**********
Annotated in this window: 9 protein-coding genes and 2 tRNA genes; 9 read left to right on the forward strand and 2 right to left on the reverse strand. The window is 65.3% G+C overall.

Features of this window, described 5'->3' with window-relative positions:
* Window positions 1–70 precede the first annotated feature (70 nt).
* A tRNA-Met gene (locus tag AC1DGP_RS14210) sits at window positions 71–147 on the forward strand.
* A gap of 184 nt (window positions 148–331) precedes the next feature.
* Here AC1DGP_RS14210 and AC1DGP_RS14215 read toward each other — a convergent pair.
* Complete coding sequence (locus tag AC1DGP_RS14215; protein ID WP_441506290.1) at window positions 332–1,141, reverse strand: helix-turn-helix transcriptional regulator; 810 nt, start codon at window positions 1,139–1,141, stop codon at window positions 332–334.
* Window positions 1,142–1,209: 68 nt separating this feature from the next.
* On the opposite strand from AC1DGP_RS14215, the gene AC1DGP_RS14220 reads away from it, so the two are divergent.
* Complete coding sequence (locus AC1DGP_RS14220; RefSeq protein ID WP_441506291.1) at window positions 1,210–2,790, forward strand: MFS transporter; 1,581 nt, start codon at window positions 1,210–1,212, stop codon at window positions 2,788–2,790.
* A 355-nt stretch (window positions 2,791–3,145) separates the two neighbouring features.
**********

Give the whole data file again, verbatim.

Annotated in this window: 9 protein-coding genes and 2 tRNA genes; 9 read left to right on the forward strand and 2 right to left on the reverse strand. The window is 65.3% G+C overall.

Features of this window, described 5'->3' with window-relative positions:
* Window positions 1–70 precede the first annotated feature (70 nt).
* A tRNA-Met gene (locus tag AC1DGP_RS14210) sits at window positions 71–147 on the forward strand.
* A gap of 184 nt (window positions 148–331) precedes the next feature.
* Here AC1DGP_RS14210 and AC1DGP_RS14215 read toward each other — a convergent pair.
* Complete coding sequence (locus tag AC1DGP_RS14215; protein ID WP_441506290.1) at window positions 332–1,141, reverse strand: helix-turn-helix transcriptional regulator; 810 nt, start codon at window positions 1,139–1,141, stop codon at window positions 332–334.
* Window positions 1,142–1,209: 68 nt separating this feature from the next.
* On the opposite strand from AC1DGP_RS14215, the gene AC1DGP_RS14220 reads away from it, so the two are divergent.
* Complete coding sequence (locus AC1DGP_RS14220; RefSeq protein ID WP_441506291.1) at window positions 1,210–2,790, forward strand: MFS transporter; 1,581 nt, start codon at window positions 1,210–1,212, stop codon at window positions 2,788–2,790.
* A 355-nt stretch (window positions 2,791–3,145) separates the two neighbouring features.